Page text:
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Extraordinary Popular Delusions & the Madness of Crowds

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Published on: April 30, 2019

Most people have not heard of this book written by Charles Mackay. Even better than just hearing about this book, it would be better for most people to read it. It would be even better yet if most people not only read the book but they also apply what they learn from the book to what they see today. Why? Because it shows how a large number of people believed things that were not true and how believing untrue things harmed them. Reading this book teaches you that if you blindly go along with the crowd, you are choosing to be part of the problem, instead of choosing to be part of the solution. I know in an age of the media acting like polls prove something we should believe in that people may not be able to accept that concept. However, this book proves it does not matter what the majority believes, it only matters what is true. You can either accept that or suffer the consequences of the failure to verify truth.

In the forward of the book, Andrew Tobias makes some interesting comments. One comment was about chain letters that were popular when he wrote a term paper on them when he was attending Harvard.  In November of 1979, he stated: “Virtually everyone lost his money. It had to be so; it will always be so. And if it is not one madness, it will be another.”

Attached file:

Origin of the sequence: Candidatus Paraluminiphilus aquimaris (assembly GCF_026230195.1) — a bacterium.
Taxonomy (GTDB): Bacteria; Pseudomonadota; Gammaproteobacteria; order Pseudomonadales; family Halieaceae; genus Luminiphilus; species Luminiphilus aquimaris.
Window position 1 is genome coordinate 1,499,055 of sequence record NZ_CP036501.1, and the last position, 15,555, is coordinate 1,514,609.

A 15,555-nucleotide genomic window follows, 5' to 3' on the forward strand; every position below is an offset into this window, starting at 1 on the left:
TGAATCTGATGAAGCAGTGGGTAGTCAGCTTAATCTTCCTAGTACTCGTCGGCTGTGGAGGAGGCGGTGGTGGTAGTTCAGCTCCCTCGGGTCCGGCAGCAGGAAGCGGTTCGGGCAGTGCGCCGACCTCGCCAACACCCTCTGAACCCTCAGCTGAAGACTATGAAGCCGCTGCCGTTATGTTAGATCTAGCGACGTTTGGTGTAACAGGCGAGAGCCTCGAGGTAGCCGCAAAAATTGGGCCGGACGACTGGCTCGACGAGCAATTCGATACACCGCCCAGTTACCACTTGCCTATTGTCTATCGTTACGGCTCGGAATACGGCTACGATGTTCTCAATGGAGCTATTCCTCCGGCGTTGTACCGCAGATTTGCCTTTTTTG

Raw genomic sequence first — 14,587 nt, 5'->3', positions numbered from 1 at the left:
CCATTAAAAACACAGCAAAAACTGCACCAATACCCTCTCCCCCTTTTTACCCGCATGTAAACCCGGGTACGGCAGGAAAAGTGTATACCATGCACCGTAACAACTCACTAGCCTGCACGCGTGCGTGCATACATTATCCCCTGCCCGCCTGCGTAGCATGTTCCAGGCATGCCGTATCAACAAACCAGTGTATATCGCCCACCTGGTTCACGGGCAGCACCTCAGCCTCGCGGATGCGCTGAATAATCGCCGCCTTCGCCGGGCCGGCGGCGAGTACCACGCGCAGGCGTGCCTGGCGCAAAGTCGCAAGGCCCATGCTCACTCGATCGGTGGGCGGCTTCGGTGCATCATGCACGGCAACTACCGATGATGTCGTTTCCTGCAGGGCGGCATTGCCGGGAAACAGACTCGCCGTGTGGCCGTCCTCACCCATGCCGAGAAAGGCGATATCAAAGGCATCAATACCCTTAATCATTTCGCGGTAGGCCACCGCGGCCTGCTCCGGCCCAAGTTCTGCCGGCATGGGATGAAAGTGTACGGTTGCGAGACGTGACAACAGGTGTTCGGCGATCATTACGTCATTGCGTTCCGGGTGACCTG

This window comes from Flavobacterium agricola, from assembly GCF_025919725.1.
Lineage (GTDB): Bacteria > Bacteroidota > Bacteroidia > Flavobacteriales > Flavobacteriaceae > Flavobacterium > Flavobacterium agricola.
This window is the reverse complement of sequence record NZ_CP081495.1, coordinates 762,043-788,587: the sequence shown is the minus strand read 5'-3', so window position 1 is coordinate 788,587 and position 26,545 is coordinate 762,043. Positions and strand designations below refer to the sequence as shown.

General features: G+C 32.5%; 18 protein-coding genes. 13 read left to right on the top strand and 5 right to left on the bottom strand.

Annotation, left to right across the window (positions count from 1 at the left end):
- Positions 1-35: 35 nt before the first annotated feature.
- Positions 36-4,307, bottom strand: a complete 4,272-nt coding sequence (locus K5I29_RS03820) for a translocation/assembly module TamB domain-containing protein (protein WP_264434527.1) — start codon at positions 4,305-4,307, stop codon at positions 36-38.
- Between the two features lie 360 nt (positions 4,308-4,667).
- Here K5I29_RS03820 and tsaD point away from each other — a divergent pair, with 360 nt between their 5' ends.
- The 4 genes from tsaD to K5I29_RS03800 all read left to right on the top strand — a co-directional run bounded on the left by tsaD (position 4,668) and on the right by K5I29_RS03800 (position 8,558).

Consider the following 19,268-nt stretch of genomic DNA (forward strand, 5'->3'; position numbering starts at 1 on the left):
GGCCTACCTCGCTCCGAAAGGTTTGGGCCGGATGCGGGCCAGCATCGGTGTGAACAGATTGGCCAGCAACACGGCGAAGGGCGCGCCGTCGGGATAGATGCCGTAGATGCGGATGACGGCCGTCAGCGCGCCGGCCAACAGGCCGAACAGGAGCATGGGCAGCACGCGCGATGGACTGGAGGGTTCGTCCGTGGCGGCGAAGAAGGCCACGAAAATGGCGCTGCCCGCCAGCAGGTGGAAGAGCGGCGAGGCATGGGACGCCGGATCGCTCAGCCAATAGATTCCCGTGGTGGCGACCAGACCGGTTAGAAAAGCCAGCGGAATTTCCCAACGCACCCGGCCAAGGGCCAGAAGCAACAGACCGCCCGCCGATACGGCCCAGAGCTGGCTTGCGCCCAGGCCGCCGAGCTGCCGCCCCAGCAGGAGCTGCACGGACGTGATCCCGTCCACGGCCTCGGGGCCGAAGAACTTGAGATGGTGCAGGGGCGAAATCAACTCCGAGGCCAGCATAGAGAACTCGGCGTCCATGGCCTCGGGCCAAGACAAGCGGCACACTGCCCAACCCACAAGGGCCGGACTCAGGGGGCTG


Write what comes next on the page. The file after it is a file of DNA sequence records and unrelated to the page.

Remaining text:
People would mail out letters telling the people that received them to send them $100.00. Then they were supposed to send the letter to two people who would send them to four people who would sell them to eight people and eventually everyone would be rich. The reality was almost everyone became poorer except for the crooks at the top.

That is the purpose of the book, to teach you how to spot and avoid the crooks trying to rip you off. Even if they are not crooks, and only fools, you need to learn how to avoid and protect yourself from them. The last paragraph in Tobias’s Forward makes an important comment: “Once upon a time, there was an emperor with no clothes. For the longest time, no one noticed. As you will read in this marvelous book, there have been many naked emperors since. There will doubtless be many more.”

When I was young we were taught parables like the emperor with no clothes, because the parables helped a child’s mind to learn to develop wisdom, and to learn how to do critical thinking. Today they try and corrupt the children’s thought process so they do what they are told, regardless of how ridiculous what they are told to do is.